Skip to main content

How to Make Historical Fiction Visceral

Recently there has been a slew of  TV shows that make period pieces feel new and fresh. In general, it’s a divisive genre. Either you’re all in for bonnets and writing letters by candlelight, or you run away screaming. But recent TV shows have gotten bigger audiences and are making a convincing case that there’s a period piece for everyone. They’re applying new approaches to old-fashioned settings. Here are three ways they make an impact.

1. They’re Crude

Crude can cover a lot of elements – cursing, sex, gore, violence, dirt. All of these can be effective, a way to engage the audience in the story. Outlander, adapted from a book, tells the story of a WWII nurse who is thrown back in time to the 18th century and falls in love with a Scottish Highlander. The first half of the pilot shows her trying to reconnect with her husband after WWII, and the last half of the pilot shows her trying to orient herself in the past. Throughout the script, the texture is visceral and crude. This conveys immediacy to the story – the sweat and dirt help show the stakes and needs of the characters. And the repetition of gore and sex sharpen each other, help establish the world where both are the norm

A pilot script for Outlander has three sex scenes in the first 30 pages.  At least one of these was cut for the final version, but it helps establish Claire as a passionate woman who uses sex to connect to her husband. They explore castle ruins, and she tells her husband “You can give me a bath,” then hikes up her skirt and cocks an eyebrow. These scenes feel bold and sexy, especially since it’s rare to see TV sex scenes driven by female desire.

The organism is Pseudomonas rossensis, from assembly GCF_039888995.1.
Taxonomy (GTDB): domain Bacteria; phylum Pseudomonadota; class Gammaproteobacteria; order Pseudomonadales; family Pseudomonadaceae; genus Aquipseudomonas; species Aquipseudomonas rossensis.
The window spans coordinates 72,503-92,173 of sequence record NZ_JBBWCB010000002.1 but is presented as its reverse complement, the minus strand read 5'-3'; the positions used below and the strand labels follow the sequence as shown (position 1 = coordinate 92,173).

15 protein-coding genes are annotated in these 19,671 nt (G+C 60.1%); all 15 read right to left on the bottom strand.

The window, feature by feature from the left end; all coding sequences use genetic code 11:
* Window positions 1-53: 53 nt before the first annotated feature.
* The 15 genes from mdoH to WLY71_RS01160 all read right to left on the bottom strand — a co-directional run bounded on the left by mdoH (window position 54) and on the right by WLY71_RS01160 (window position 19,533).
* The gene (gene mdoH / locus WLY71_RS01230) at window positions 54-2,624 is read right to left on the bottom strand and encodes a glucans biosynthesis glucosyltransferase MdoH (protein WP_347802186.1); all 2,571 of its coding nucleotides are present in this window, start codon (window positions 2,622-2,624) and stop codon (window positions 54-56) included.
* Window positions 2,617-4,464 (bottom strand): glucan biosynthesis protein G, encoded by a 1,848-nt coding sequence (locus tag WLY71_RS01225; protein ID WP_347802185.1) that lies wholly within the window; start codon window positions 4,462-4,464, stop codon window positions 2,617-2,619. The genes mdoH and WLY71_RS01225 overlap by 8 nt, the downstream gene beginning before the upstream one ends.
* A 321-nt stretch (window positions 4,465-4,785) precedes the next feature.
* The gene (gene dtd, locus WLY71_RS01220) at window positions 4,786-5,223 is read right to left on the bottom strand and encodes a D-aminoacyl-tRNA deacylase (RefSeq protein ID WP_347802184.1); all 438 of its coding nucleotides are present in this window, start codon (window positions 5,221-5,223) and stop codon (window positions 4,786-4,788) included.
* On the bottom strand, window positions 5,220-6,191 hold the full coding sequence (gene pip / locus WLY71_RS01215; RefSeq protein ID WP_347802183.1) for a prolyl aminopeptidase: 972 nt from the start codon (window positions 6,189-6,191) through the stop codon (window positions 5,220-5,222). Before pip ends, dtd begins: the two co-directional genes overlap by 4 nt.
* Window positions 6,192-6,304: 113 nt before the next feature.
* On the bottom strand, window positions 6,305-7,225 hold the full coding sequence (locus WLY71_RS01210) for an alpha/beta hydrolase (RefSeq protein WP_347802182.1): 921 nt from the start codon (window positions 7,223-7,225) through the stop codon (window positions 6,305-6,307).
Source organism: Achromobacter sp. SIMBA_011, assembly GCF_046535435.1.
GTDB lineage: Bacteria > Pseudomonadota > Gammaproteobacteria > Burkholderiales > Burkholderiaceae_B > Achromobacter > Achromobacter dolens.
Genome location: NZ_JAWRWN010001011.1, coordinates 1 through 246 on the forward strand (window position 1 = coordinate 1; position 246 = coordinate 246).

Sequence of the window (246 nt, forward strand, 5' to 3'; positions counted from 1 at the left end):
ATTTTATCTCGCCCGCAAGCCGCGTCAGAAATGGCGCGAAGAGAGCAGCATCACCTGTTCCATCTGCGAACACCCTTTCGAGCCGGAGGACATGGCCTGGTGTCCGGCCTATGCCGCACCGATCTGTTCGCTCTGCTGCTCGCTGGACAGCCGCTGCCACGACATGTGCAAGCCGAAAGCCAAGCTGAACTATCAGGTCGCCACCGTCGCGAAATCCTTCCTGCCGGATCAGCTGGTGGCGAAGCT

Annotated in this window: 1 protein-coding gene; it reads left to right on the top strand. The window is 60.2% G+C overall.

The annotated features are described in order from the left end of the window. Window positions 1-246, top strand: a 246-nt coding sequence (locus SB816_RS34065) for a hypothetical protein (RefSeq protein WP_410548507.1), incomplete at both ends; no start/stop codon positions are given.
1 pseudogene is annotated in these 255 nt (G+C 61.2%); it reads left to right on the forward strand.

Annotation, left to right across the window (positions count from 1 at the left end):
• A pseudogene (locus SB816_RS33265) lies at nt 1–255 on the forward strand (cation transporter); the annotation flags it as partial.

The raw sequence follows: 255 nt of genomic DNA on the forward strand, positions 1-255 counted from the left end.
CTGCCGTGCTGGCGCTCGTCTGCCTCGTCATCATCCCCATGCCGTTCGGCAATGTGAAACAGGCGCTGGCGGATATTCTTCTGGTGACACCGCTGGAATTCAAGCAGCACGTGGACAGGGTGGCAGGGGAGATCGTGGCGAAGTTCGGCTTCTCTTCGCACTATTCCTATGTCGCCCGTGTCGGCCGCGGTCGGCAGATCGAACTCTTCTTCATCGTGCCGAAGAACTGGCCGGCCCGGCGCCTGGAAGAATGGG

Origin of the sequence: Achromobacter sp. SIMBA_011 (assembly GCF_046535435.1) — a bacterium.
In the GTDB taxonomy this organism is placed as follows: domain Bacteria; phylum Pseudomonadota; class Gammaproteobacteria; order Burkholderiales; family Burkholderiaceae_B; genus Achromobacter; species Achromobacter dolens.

Most of the violence happens in the last half of the pilot, after Claire has been thrown back in time. She’s thrust in the middle of a fight, and the violence and gore help set this place up as a dangerous unknown. But Claire already has the tools to navigate this situation – in one of the first scenes we saw her operating on badly wounded men on the last day of WWII. She’s sprayed with blood, and she “grimaces, fights, finally gets her fingers on the artery and clamps it off.”  So this sets up the life-and-death stakes of the world and shows us a heroine poised to face them.  The crude elements work together, Claire’s medical skills are useful in both settings. Claire also curses up a storm, stunning the Highlanders enough that she can prove her use to them.